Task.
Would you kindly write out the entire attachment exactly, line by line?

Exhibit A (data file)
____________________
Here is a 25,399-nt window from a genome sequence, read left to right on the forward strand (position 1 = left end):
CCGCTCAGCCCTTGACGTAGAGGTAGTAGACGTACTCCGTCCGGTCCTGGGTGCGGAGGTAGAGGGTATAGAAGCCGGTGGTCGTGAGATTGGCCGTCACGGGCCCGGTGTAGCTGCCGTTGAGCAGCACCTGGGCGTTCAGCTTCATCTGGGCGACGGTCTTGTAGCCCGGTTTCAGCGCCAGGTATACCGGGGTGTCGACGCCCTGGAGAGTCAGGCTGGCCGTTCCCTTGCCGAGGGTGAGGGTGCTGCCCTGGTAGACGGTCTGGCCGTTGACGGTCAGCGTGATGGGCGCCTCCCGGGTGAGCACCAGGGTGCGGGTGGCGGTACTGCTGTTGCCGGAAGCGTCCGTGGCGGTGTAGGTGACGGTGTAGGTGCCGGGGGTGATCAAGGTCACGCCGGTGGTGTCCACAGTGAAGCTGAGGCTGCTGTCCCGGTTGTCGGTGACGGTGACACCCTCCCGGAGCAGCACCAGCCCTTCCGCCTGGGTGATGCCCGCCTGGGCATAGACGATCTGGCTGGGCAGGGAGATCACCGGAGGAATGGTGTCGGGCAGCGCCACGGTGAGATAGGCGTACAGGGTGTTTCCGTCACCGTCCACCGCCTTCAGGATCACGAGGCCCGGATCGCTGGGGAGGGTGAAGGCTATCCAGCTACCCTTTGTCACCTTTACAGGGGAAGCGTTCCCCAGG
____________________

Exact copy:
Here is a 25,399-nt window from a genome sequence, read left to right on the forward strand (position 1 = left end):
CCGCTCAGCCCTTGACGTAGAGGTAGTAGACGTACTCCGTCCGGTCCTGGGTGCGGAGGTAGAGGGTATAGAAGCCGGTGGTCGTGAGATTGGCCGTCACGGGCCCGGTGTAGCTGCCGTTGAGCAGCACCTGGGCGTTCAGCTTCATCTGGGCGACGGTCTTGTAGCCCGGTTTCAGCGCCAGGTATACCGGGGTGTCGACGCCCTGGAGAGTCAGGCTGGCCGTTCCCTTGCCGAGGGTGAGGGTGCTGCCCTGGTAGACGGTCTGGCCGTTGACGGTCAGCGTGATGGGCGCCTCCCGGGTGAGCACCAGGGTGCGGGTGGCGGTACTGCTGTTGCCGGAAGCGTCCGTGGCGGTGTAGGTGACGGTGTAGGTGCCGGGGGTGATCAAGGTCACGCCGGTGGTGTCCACAGTGAAGCTGAGGCTGCTGTCCCGGTTGTCGGTGACGGTGACACCCTCCCGGAGCAGCACCAGCCCTTCCGCCTGGGTGATGCCCGCCTGGGCATAGACGATCTGGCTGGGCAGGGAGATCACCGGAGGAATGGTGTCGGGCAGCGCCACGGTGAGATAGGCGTACAGGGTGTTTCCGTCACCGTCCACCGCCTTCAGGATCACGAGGCCCGGATCGCTGGGGAGGGTGAAGGCTATCCAGCTACCCTTTGTCACCTTTACAGGGGAAGCGTTCCCCAGG